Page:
Diego Rodriguez ’88SVC, ’90GEd

Diego Rodriguez ’88SVC, ’90GEd

"Protecting the Protectors" Alum blends career of security and service

Diego Rodriguez ’88SVC, ’90GEd has spent his entire career serving and protecting others: as a teacher, a Special Agent for the Federal Bureau of Investigation (FBI), and now as Vice President of Security for NewYork-Presbyterian Hospital (NYP). His parents, immigrants from Colombia, taught him the importance of service, and these values were only reinforced during his time at St. John’s University. 

“St. John’s provided me with an excellent education, and helped me really see the value of service,” he recalled, emphasizing that the University is one of the most diverse institutions in the country, if not the world. 

Mr. Rodriguez is a native of the Briarwood section of Queens, NY, so he was already aware of the gifts and talents of people from different backgrounds, but St. John’s was the place where he first collaborated with others in a meaningful way. “St. John’s really clarified for me the importance of working with people of diverse backgrounds to achieve a common goal.”

An Athletic Administration major, Mr. Rodriguez began his professional career teaching Spanish to middle school students in South Jamaica. Little did he know, his life’s path was about to take a turn. “I had a chance meeting with an FBI agent at a family function. He told me the bureau was looking to hire Spanish speakers and encouraged me to apply.”

While he enjoyed teaching and felt like he was making a real difference in the lives of his students—many of whom came from broken homes—Mr. Rodriguez took the written test for the FBI and was soon offered an opportunity tocontinue processing for a Special Agent position. “At the time, I really loved teaching, so I politely declined the offer,” he said. 

By chance, he saw the same agent at another function soon after and told him he opted to forgo the opportunity. He received a look of stunned disappointment. “You know when you are a little kid, and your stomach goes into your throat because you know you made a bad decision? I thought, ‘What have I passed up?’” 

The following Monday, Mr. Rodriguez put on his best suit and took the train to 26 Federal Plaza. He met with the recruiter he turned down, apologized profusely, and asked for a second chance. He got one—and it led to an enormously successful 26-year career in which he steadily rose through the ranks. Along the way, he served as a SWAT member, investigating drug-trafficking organizations from Latin America, and was subsequently drafted to serve in Puerto Rico because of a shortage of Spanish-speaking agents. 

Soon, Mr. Rodriguez was approached for a management position, and he steadily rose through the ranks. After the terrorist attacks of September 11, 2001, he started the first FBI counterterrorism task force in West Palm Beach, FL. A few years later, then-FBI Director Robert Mueller appointed him the head of the Dallas, TX, office. After three years there, FBI Director James Comey appointed him Assistant Director of the New York Field Office, and he was only too happy to return to his “home turf.”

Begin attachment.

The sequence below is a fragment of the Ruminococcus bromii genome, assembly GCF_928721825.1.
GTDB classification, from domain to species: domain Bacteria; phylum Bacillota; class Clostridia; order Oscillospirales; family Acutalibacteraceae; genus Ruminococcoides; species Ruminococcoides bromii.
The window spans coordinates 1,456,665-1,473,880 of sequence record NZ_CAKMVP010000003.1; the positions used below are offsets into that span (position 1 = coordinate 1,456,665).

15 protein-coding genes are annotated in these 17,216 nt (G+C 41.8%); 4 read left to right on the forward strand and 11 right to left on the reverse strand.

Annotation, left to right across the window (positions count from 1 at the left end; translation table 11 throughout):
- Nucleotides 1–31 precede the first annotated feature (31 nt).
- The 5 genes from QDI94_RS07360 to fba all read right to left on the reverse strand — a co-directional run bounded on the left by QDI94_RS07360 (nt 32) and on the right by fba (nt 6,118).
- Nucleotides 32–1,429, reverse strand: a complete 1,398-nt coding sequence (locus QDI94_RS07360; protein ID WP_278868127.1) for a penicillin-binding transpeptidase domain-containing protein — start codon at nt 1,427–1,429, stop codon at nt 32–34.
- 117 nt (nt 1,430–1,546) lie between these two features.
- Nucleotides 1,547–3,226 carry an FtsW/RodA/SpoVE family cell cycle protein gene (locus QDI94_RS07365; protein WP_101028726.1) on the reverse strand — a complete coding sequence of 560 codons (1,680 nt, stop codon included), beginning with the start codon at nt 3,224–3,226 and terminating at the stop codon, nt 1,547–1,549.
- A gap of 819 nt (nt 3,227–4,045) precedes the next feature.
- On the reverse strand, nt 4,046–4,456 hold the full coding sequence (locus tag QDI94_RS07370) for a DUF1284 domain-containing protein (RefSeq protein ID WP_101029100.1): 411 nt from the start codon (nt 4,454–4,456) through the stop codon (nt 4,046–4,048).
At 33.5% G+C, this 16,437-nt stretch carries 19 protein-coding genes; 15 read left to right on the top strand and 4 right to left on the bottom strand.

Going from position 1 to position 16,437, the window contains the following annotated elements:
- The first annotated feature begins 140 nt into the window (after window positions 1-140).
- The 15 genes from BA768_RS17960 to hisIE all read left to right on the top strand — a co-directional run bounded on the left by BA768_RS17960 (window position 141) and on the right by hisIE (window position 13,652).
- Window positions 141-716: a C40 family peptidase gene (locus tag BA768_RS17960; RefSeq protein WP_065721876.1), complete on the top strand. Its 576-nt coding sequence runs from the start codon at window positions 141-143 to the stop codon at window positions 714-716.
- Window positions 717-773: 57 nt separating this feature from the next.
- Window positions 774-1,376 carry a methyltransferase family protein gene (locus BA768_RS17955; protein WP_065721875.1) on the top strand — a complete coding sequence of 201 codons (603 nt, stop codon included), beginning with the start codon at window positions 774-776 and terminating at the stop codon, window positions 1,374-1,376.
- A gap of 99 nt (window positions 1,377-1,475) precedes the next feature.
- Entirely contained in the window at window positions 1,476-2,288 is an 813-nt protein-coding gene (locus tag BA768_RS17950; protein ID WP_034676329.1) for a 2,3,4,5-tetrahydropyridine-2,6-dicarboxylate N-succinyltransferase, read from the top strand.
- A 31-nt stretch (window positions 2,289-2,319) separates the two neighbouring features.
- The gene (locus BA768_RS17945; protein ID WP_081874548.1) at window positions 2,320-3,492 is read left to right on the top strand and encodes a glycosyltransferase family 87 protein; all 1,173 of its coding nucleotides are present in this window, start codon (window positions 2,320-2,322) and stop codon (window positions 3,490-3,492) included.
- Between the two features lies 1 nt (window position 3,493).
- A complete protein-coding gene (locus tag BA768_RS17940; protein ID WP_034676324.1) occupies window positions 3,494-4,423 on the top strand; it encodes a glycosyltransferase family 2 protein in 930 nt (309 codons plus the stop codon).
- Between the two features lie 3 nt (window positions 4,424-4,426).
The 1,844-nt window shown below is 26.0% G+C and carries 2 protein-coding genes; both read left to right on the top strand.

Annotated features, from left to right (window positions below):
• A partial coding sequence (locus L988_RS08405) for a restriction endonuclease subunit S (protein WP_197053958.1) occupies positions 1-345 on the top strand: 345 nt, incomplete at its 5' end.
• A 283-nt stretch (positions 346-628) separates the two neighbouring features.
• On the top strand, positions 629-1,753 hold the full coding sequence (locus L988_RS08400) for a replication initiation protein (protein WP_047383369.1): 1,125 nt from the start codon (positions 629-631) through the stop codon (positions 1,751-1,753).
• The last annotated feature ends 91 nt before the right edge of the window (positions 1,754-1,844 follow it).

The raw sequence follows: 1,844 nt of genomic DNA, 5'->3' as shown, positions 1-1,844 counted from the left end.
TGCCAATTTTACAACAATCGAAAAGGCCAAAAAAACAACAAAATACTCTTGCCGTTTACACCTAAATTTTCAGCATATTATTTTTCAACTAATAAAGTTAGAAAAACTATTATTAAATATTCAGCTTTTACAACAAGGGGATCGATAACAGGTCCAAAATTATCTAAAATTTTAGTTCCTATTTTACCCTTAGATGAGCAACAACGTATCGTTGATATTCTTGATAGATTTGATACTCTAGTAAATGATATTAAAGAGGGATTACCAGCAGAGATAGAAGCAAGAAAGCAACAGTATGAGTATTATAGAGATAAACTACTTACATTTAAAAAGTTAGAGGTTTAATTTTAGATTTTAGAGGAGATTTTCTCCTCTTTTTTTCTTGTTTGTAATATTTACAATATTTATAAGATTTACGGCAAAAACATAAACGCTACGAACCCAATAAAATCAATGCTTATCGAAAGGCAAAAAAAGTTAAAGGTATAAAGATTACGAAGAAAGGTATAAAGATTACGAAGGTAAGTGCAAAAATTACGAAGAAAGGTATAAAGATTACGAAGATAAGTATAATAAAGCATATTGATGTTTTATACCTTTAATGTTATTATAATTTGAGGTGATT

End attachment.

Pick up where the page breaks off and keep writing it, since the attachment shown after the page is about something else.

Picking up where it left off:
“I knew New York. I was raised there and had many contacts. It is my wheelhouse. You know you can provide a lot of value when you go somewhere you know.” Ironically, that last role with the FBI eventually helped him secure his position at NewYork-Presbyterian in 2018. “I am able to provide more value based on my experience,” he observed, adding that he is responsible for the security and emergency management for all of the hospitals across the NYP system.

NYP is one of the most comprehensive and highly rated health systems across the country, and in his words, Mr. Rodriguez “protects the protectors.” He has always admired the doctors, nurses, and all of those who work across the system; the pandemic has given him a newfound appreciation for their bravery and dedication.

“There has been so much compassion on display since this whole pandemic started,” Mr. Rodriguez stressed. “I noticed it as soon as I walked in the door. So much of what goes on here reminds me of being a public servant. People ask why I love my current position, and it is because I get to take care of those who are taking care of sick people. It does not get any better than this.” Mr. Rodriguez oversees more than 600 officers across the whole enterprise.

Since the COVID-19 outbreak, Mr. Rodriguez explained that his mission of protecting the hospital staff and patients has not changed. What has changed is how he gets that job done. “From a security standpoint, we have had to make adjustments.”

Flexibility and adaptability have been key, Mr. Rodriguez observed. Change has come rapidly, and as soon as executive orders were announced, he had to set the wheels in motion. “This was the first time for everybody. We had to develop strategies that worked specifically for our system.”

“I do not do this in a vacuum,” he added. “I work very closely with other internal departments and a wonderful staff who help me make good, informed decisions. We learned very quickly how to deal with a situation, and then we got into a rhythm.”

Today, Mr. Rodriguez is a member of The Lesley H. and William L. Collins College of Professional Studies Advisory Board at St. John’s, and has been back many times to discuss career opportunities with students.

Attending St. John’s, Mr. Rodriguez explained, gave him an edge that has served him well throughout his career. “I believe we view things very differently because of our daily exposure to the diversity at St. John’s. The University provides students with the necessary tools to determine the best way to serve others through their careers. Working for the common good is really the bond that brings St. John’s together.”